- Misha Gusarov
- E-mail email@example.com
- Phone +356 99100291 (timezone is UTC+1)
I design, develop, maintain and run software systems with a focus on long-term maintainability, and lead small teams doing so.
What do I do?
Software systems need both functionality and properties such as flexibility, adaptability and ease of operations. I know how to isolate layers, invert dependencies, partition systems, evict state, add immutability, split interfaces and make tons of other small and large decisions to make it happen.
Requirements change all the time. I know how to do an MVP to avoid spending months implementing features nobody wants.
Complexity creeps in. I know how to prune unwanted statefulness, remove layering violations, keep the interfaces minimal.
All software is distributed now: Web SPA and mobile apps are distributed systems too. I know how to manage upgrades, do a staged rollout client- and server-side, collect metrics and log messages, how to deal with old versions of client software suddenly reappearing out of the blue and how to version REST protocols to avoid breakages while staying flexible.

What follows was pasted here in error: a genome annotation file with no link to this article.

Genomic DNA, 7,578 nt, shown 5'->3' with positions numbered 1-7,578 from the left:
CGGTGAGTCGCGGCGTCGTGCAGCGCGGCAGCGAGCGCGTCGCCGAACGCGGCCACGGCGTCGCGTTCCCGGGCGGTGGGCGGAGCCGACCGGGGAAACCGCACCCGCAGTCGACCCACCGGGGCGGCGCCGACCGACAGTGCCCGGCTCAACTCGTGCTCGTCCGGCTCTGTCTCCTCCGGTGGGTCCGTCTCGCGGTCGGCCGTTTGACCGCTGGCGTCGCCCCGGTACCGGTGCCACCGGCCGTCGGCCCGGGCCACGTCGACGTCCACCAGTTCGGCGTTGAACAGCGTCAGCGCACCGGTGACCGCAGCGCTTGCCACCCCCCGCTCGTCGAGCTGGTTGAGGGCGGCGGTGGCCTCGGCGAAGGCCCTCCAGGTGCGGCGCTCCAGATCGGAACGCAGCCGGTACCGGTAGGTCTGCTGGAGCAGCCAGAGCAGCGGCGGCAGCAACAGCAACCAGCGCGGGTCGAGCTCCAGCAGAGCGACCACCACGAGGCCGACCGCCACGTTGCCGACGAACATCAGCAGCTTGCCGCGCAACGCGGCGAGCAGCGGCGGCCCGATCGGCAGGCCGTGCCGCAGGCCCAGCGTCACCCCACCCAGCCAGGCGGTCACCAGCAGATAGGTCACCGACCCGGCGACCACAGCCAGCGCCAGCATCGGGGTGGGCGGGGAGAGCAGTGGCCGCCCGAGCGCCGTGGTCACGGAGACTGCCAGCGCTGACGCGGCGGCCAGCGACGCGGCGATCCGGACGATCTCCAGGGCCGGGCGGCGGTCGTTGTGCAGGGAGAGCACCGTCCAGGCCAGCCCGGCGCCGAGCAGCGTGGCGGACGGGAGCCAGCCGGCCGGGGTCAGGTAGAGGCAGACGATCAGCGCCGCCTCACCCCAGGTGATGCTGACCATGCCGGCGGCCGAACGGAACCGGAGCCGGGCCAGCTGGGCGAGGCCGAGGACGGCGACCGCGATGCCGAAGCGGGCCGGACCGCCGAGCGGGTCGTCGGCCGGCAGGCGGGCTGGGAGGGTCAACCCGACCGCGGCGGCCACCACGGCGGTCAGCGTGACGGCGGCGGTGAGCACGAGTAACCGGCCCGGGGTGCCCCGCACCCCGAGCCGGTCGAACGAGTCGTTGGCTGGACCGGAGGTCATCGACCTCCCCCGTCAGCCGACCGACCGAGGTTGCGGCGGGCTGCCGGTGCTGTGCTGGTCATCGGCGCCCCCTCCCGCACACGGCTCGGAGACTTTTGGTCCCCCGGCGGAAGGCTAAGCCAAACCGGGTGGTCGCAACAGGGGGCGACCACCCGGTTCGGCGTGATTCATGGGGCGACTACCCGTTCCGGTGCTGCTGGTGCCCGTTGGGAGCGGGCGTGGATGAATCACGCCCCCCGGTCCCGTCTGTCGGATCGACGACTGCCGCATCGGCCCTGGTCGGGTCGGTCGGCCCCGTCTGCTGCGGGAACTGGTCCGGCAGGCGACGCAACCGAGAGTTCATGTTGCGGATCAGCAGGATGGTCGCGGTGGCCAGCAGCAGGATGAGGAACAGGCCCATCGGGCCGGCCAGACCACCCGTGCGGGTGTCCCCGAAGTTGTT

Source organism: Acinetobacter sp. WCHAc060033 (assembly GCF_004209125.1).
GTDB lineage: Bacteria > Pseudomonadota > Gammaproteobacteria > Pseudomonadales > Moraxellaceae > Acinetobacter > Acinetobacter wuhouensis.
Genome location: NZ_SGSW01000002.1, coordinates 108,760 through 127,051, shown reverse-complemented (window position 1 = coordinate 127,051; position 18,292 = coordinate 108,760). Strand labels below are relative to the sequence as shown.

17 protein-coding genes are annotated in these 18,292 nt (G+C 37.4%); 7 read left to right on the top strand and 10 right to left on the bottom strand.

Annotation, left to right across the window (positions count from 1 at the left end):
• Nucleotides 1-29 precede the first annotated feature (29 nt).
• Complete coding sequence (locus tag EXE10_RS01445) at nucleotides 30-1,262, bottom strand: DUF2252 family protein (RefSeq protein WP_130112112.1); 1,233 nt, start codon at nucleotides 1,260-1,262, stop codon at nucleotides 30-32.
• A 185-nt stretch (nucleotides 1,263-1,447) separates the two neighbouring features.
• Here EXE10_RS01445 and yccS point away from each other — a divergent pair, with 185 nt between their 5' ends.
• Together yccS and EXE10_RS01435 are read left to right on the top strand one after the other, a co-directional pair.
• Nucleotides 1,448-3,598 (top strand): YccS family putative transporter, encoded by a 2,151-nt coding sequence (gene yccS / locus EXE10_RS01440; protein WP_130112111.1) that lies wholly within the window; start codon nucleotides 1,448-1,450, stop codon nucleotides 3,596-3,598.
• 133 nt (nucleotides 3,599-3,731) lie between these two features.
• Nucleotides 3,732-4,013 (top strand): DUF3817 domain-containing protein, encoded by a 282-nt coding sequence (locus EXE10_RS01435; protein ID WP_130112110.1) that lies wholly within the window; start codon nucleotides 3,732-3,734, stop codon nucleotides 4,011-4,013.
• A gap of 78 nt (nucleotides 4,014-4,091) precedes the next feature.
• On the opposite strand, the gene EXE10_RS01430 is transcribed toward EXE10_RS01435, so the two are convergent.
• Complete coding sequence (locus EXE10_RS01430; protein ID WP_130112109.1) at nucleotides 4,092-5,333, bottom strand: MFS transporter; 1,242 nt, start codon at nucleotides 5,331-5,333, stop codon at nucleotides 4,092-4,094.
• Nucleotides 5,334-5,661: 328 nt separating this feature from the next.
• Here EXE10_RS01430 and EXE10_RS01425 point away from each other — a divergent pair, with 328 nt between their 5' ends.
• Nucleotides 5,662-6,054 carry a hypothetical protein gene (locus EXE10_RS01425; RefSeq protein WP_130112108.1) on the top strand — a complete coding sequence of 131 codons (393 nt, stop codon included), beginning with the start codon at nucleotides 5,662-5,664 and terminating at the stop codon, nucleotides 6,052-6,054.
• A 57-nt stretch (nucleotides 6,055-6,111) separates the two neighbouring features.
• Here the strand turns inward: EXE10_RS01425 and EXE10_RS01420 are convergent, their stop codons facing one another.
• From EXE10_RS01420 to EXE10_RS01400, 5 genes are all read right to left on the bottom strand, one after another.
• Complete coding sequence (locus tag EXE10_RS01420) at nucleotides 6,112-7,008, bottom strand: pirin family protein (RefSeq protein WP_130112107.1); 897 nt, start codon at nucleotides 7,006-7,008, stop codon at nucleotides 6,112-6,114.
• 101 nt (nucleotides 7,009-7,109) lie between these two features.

Give me a task, I’ll do it. Or better: give me a problem and I’ll solve it.
I always try to see the big picture: can this problem be solved without writing new code? By deleting existing code? By a change in an internal process? Or by using an external service (price, SLA)? Does this problem need to be solved at all?
(Distributed) team leadership
I have experience leading small engineering teams (from 2 to 8 people), both on-site and distributed (with timezones spread from UTC-4 to UTC+8), both in commercial setting and in a voluntary cooperation around an open source project.
I like this kind of work and would like to do it again, especially in an environment where management and technical leadership are separate roles.